Putting Charlie to Rest

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We put Charlie to rest today.  It was a small funeral with a handful of family members and Mom and Dad.  His box of ashes sat in front of us as soldiers went through the honor ceremony.  We blessed ourselves through prayers while the wind lashed out at us.  My middle-aged graying cousins, who I hardly knew, stood with us as the grieving do, but there was no crying, no sorrow.  In fact, no one really knew Charlie.

Charlie was 88 years old when he died last week.  Dad found him when he went to check on him.  Charlie was a brother and an uncle, never a husband or a father, and he was barely that as he kept to himself, afraid of human contact.  Dad is the baby of the family, and at 80 years old himself, was Charlie’s main caretaker.  Anxiety ruled Charlie’s world.  He was a recluse because of his fear of people, and would only go out to doctor’s appointments.  Other than that, he would sit in his chair, in his apartment, in his building and reject the world outside.    He spent most of his life living with his other bachelor brother Chris, who also cared little to socialize.  But, at least Chris would be the life of the party when he did go out.  They bickered constantly.   Charlie was like an old cat lady, without cats, wearing tattered clothes and talking to himself.  Chris died a few years back, and Charlie was left alone, which was probably how he preferred it.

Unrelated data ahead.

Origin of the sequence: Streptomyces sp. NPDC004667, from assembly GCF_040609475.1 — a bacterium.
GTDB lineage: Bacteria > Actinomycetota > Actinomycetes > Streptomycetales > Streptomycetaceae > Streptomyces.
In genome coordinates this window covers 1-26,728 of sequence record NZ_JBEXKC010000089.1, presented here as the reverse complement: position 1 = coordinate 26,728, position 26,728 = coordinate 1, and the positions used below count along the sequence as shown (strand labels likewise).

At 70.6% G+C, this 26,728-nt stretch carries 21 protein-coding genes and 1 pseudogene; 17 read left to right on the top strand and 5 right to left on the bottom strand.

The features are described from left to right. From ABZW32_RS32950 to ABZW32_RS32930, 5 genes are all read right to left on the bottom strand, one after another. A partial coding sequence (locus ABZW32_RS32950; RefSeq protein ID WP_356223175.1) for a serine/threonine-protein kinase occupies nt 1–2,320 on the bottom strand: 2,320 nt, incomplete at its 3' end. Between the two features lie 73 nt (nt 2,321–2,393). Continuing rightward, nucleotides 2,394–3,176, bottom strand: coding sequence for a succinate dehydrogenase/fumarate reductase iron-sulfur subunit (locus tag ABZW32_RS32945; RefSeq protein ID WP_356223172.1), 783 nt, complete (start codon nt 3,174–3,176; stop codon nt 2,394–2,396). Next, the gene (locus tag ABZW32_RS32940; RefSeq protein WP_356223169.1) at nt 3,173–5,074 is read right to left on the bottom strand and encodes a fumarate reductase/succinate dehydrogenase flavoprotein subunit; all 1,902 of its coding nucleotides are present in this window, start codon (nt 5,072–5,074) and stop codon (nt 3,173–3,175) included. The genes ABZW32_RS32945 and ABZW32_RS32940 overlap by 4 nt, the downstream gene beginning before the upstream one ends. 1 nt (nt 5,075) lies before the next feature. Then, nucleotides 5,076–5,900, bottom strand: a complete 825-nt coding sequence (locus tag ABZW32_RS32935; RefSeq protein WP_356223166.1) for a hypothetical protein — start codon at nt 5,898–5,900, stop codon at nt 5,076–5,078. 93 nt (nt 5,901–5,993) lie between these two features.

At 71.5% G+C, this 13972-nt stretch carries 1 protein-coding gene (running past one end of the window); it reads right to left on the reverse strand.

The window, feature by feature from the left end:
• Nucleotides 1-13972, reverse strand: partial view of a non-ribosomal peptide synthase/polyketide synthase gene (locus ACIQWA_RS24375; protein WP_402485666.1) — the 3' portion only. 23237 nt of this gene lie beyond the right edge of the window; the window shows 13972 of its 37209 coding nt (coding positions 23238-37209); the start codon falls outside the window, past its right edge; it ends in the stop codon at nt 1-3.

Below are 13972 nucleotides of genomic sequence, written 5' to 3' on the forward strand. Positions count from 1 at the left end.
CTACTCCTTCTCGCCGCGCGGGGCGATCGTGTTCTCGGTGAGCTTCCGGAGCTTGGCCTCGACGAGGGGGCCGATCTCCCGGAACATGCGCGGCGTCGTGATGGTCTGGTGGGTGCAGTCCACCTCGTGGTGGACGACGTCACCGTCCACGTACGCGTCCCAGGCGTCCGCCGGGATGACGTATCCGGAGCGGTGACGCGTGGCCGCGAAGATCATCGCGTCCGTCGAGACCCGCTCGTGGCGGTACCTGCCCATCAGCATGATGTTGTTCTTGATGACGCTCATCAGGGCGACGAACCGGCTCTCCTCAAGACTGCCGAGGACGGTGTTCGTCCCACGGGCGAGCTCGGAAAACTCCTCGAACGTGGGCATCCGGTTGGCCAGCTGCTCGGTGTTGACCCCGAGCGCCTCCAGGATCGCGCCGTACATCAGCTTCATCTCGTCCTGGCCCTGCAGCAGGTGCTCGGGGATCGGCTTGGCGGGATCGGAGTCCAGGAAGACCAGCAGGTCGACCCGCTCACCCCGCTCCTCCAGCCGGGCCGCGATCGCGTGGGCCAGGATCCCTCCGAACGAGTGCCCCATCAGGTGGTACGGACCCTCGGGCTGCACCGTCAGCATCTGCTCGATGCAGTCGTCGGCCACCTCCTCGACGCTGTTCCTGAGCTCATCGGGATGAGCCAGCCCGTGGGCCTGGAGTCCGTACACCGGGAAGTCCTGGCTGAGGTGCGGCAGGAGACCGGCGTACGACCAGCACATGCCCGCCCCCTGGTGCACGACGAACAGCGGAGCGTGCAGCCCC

People didn’t visit Charlie, and he liked it that way.  He would occasionally call my Dad and always say, “hello this is Charlie from Wareham”, which my brothers and sister found amusing.  So, we never called him Uncle Charlie, we would always say, “so, how is Charlie from Wareham doing?”  We did see him more when he spent some time living with my parents.  He had his routines that drove my mother up a wall, but not my Dad.  He had a severe lack of hygiene, as well as being nearly deaf.  He would painfully try to engage us, but would never hear the answer and would refer to my sister and I as Ann or Joan.  Our names are Susan and Jo.  He would go back to drinking his tea once the ill-fated conversation was over.

When I spoke to my cousin’s before the funeral, there was a consistent theme.  While they all felt sorry that Charlie was gone, they each said, “I hardly knew him, but I’m here for your Dad.”  I guess that’s what funerals are all about, being there for the people who are most effected by the death.  Prepared or not, it’s got to hurt on some level.  My Dad has always been loyal to his family, even when they weren’t loyal back.  It didn’t matter to him.  Because having an open heart, enjoying people, having contact is the right way to be.  There will surely be a lot of tears at my father’s funeral, and everyone will have known him well.

So, why do we say the dead are at “rest”.    I think everyone needs rest from this crazy world, but the ones who really need the rest are blessing themselves in the wind and holding back the tears.

Rest easy Dad.